Sunday, August 26, 2018

Notes on molecular sensation, part IV

 Egret hunting, Sparkill Creek
 June 24

 Thoughts on  the morning of June 24, continued

To suffer is, in the larger sense of things, to care itself; and once one stops caring, that is, feeling, everything grinds to a final halt, because why bother with anything at all if there is no care, no feeling?

Feeling exists, at its root, from two different needs: first, to establish an order — and second, to put that order right and keep it so. Once again, if there is no order, then there’s nothing to care about. This is why I speak about the concepts of the concentration of responsibility, and the reconstruction of the soul— which is, by the way, the title of my new book about medieval art, which will be published sometime later this year – as essential to understanding our nature as Beings. Responsibility is the ability to respond — to communicate, to exchange information, and we see that  selfsame capacity for Being demonstrated in cells repairing their DNA. as well as ourselves. That response–ability is, furthermore, a form of care, because there is no reason to respond if there is no order to keep right and no reason to do so.

Let’s come back to the central subject here once again. Allow me to remind you that it’s the molecular sense of Being from which all of this springs, in the human organism. Our Being itself, as it is and as we can understand it on our level, begins at the level of this molecular sense, this sensation.

In itself, it's no answer to anything other than an experience of the inherent physical, emotional, and intellectual intelligence of our body and all of the molecular substances that it’s composed of. So if we don’t work to develop a legitimate, organic, conscious, and aware relationship to this, we never begin to experience real Being in the first place. We just think about Being.

And, as you can no doubt see, it's possible to do an endless amount of that without ever understanding real Being.

 The Emergence of Order

 Here we come to the third section of this little group of essays, in which we explore some obscure facts regarding the nature of chaos and order. In order to do this, I recommend you briefly read the article at the link below, which (delightfully) speaks in terms of mythology and folklore, which struggled— and still struggle, because they are hardly invalidated by math’s attempt to take over all efforts to create and interpret meaning by counting coup— to help us understand why order even exists in the first place.

 Take note that the article  states the research “has brought science one step closer to a molecular – level understanding of how patterns form in living tissue.”

The formation of patterns is, in its essence, the creation of ordered states. And when we remind ourselves of the first essay in this series, we will remember that once an ordered state — such as DNA, which is a crystalline pattern formed of molecules — exists, the “wish” to maintain it also emerges when life is present. We could even argue that that which exists before what we call organic life is present, since crystals preferentially repeat their orders over and over again — it’s what makes them crystals in the first place. Think of quartz crystals, for example.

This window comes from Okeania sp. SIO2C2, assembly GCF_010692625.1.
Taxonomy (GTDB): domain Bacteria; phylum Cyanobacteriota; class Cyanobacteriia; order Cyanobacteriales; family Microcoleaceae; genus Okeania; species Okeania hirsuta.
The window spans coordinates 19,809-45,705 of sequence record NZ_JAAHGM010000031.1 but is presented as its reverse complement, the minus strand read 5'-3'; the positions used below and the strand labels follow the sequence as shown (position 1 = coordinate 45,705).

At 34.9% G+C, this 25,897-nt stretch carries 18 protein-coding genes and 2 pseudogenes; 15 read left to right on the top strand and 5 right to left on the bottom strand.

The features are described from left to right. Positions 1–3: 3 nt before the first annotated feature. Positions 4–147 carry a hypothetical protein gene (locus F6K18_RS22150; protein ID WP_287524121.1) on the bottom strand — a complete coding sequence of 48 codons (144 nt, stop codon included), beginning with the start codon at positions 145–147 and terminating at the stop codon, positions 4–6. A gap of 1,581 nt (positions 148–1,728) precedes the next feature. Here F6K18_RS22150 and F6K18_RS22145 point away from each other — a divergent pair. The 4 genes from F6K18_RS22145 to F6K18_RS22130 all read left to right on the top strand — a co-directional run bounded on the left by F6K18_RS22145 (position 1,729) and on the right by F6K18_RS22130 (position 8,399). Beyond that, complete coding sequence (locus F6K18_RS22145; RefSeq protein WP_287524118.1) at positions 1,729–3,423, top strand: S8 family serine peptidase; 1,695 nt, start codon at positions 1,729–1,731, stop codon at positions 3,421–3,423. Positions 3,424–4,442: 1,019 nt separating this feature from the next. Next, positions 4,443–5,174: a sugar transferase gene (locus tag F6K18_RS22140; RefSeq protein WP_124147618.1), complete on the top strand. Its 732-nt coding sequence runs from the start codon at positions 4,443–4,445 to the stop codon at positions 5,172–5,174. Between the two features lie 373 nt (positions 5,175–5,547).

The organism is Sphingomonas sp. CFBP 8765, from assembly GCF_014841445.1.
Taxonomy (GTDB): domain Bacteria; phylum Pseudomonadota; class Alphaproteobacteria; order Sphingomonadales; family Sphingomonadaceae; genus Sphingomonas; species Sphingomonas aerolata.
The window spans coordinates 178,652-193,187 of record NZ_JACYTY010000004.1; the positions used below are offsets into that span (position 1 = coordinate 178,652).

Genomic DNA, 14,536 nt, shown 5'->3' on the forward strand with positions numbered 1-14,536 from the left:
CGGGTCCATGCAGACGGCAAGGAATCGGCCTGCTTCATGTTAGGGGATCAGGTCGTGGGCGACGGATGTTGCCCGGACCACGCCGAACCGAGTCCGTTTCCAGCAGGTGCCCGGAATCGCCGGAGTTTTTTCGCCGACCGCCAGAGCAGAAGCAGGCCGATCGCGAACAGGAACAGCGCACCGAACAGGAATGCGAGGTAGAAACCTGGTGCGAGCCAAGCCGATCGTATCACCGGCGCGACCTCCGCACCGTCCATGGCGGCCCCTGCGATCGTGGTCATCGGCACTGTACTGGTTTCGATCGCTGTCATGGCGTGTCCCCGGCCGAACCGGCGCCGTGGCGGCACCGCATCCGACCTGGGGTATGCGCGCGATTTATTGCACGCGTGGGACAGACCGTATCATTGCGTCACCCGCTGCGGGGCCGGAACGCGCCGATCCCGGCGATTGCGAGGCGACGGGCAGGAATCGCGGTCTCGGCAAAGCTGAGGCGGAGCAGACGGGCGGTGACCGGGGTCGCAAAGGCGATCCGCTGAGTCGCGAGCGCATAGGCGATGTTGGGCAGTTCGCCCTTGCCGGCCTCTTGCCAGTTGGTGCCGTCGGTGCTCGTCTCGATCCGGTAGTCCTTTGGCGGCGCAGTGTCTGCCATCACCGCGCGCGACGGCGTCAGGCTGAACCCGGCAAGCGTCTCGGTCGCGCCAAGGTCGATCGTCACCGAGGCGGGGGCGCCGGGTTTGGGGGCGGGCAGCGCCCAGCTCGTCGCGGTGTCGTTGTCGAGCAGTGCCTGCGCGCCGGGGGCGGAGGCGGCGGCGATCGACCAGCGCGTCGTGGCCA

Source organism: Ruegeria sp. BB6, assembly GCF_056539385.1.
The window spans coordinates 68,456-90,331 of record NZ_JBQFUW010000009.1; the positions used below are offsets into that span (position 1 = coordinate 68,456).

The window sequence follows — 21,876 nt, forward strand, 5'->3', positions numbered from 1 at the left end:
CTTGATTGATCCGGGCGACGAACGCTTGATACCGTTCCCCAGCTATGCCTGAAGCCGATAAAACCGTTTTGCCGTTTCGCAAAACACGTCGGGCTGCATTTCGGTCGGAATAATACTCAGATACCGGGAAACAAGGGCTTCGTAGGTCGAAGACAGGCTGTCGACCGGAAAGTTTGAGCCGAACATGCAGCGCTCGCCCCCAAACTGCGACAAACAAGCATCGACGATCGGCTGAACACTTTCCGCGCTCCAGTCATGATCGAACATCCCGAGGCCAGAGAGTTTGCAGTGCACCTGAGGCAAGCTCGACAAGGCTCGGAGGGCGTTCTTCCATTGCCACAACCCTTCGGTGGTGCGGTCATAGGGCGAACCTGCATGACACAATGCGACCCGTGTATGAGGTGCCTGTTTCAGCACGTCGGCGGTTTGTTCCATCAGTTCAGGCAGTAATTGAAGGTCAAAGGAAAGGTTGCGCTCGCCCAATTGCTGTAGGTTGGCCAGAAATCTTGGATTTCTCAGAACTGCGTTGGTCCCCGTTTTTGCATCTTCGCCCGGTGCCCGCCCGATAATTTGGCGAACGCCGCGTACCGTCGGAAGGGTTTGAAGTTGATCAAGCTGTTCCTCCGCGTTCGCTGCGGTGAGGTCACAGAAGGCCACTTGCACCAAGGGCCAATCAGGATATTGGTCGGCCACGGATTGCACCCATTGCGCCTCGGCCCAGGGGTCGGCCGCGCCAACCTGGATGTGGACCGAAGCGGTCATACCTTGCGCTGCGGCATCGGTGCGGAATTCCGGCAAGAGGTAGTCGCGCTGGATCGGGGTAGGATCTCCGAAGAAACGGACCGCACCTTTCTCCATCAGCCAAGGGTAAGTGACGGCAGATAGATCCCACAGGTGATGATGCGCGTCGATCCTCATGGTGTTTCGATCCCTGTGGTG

The technical obscurities of Turing patterns (see ) do not need to be appreciated in order to understand much more than this: “Turing patterns can be stripes, spots, or spirals that arise naturally out of a uniform state.

When the authors use the word “uniform” what they mean is undifferentiated – that is, a chaotic soup, which is what it’s presumed the universe was before it formed the giant cube we all know and love so much. (See the previous installment.) In this context, and below, I am using the word chaos to describe the universe before it's ordered (when it's a uniform plasma instantly after the Big Bang) as “the formless void of primordial matter.” (OED, definition number two.)

What this article is explaining is that that chaotic soup, by itself, because it's a chaotic soup, naturally produces the ordered patterns that we see in the Turing model— and, indeed, in the real world, which is what the model was based on in the first place. In this way, we see a most astonishing thing, which the authors don’t really speak about (because they aren’t priests, shamans, philosophers or esotericists, any of which would probably see this right away): the very existence of chaos and uniformity itself (the mush that existed right after the Big Bang) is what emanates form, or identity. This pre-identity (pre-form) capacity is called “noise,” but it actually represents a mathematical abstraction representing randomness—not a sound or vibration.

Okay, I admit, that’s really too complicated. Let’s try again.

1. Chaos helps to create order.
2. It's in its very nature to do so.

That’s pretty much what the math tells us.

The next installment in this eight part series will publish on August 29. Hosanna.

Lee van Laer is a Senior Editor at Parabola Magazine.

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